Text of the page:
Kauri dieback is the deadly kauri disease caused by a specific species of Phytophthora, a fungus-like disease which was first formally identified in 2008 although kauri die back spores were first found over 40 years ago on Great Barrier Island where it was misidentified as Phytophthora Hevae. It's full name is Phytophthora Taxon Agathis (PTA). Kauri dieback is currently believed to be specific to New Zealand kauri and can kill trees of all ages. The microscopic spores in the soil infect kauri roots and damage the tissues that carry nutrients within the tree. Infected trees show a range of symptoms including yellowing of foliage, loss of leaves, canopy thinning, canopy dieback, dead branches and lesions that bleed gum at the base of the trunk. Nearly all infected kauri die. In the past 10 years, kauri dieback has killed thousands of kauri in New Zealand. In the lab it has been shown to kill saplings in as little as three weeks. It's origin and time of arrival in New Zealand is still unknown, but the limited evidence suggests it was introduced from overseas. This assumption is largely based on the narrow genetic variation found in the disease population (indicating a relatively recent introduction that hasn't had time to evolve variation) and the preference for high soil temperatures which suggests a more tropical origin.

Kauri dieback has been found in the Waitakere Ranges Regional Park, on private land throughout the Auckland region, in the forest plantations of Omahuta, Glenbervie and Russell in Northland, Department of Conservation reserves at Okura, Albany, Pakiri, Great Barrier, Trounson Kauri Park and Waipoua Forest in Northland close to Tane Mahuta, and most recently in bush in the Coromandel Peninsula. It was also present in some nurseries providing kauri seedlings.

There is no known treatment at this time although experiments are under way on control mechanisms which may delay damage to some iconic trees whilst a cure is sought. Phosphite salts are, for example, used as a biodegradable treatment for a number of Phytophthorata species to protect plants against dieback. It is usually applied as potassium phosphite, derived from phosphorous acid neutralized with potassium hydroxide. Calcium and magnesium phosphite may also be used. Phosphite works by boosting the plant's own natural defences and thereby allowing susceptible plants to survive within dieback infested sites. It is important to note that there is no treatment that will eradicate phytophthora dieback, including phosphite. However, an integrated approach can help control the spread and impact of the disease.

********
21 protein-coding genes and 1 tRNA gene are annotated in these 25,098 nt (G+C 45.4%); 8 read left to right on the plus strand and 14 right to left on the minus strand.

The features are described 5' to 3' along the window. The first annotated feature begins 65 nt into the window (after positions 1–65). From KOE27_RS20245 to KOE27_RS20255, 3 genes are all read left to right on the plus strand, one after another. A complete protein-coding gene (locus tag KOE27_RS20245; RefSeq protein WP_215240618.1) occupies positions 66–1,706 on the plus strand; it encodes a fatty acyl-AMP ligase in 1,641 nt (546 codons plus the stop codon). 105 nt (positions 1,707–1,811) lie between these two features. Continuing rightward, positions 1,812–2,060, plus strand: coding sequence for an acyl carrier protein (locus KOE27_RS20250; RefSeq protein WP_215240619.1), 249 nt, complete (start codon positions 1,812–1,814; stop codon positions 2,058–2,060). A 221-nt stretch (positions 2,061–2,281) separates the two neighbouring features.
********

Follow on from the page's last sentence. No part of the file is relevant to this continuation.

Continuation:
The major mechanism for spread is believed to be transport of contaminated soil and various cleaning stations have been set up for cleaning footware on entering and leaving areas of containing kauri but few people seem to take them seriously. Boardwalks have always been built to reduce damage to shallow kauri roots and have been installed in areas at risk although there seems to be no attempt to prevent incoming contamination reaching the ground from the boardwalk. PTA has also been shown to travel in NZ watercourses as well as waterfilms within the soil. We were also told by a "Kauri Ambassador" at Tane Mahuta that hunters are being deployed to kill all wildlife which could transfer contaminated soil - this seems to be in addition to the usual programs of control through poisons.

The name Phytophthora is derived from Greek and literally means “plant destroyer". It is a genus of plant-damaging Oomycetes, often known as "water molds" first studied in 1875 and now there are over 100 species known, the vast majority of which are active plant pathogens. Phytophthora species are, in fact, among the most destructive pathogens of agricultural crops and forests in the world. Phytophthora infestans was, for example, the infective agent of the potato blight that caused the Great Irish Famine (1845–1849), and still remains the most destructive pathogen of crops such as tomato and potato. Many Phytophthora are however relatively host-specific parasites. In general, plant diseases caused by this genus are difficult or impossible to control chemically, thus the growth of resistant cultivars is the main management strategy. Phytophthora diseases hit plants from trees to cucumbers and strawberries.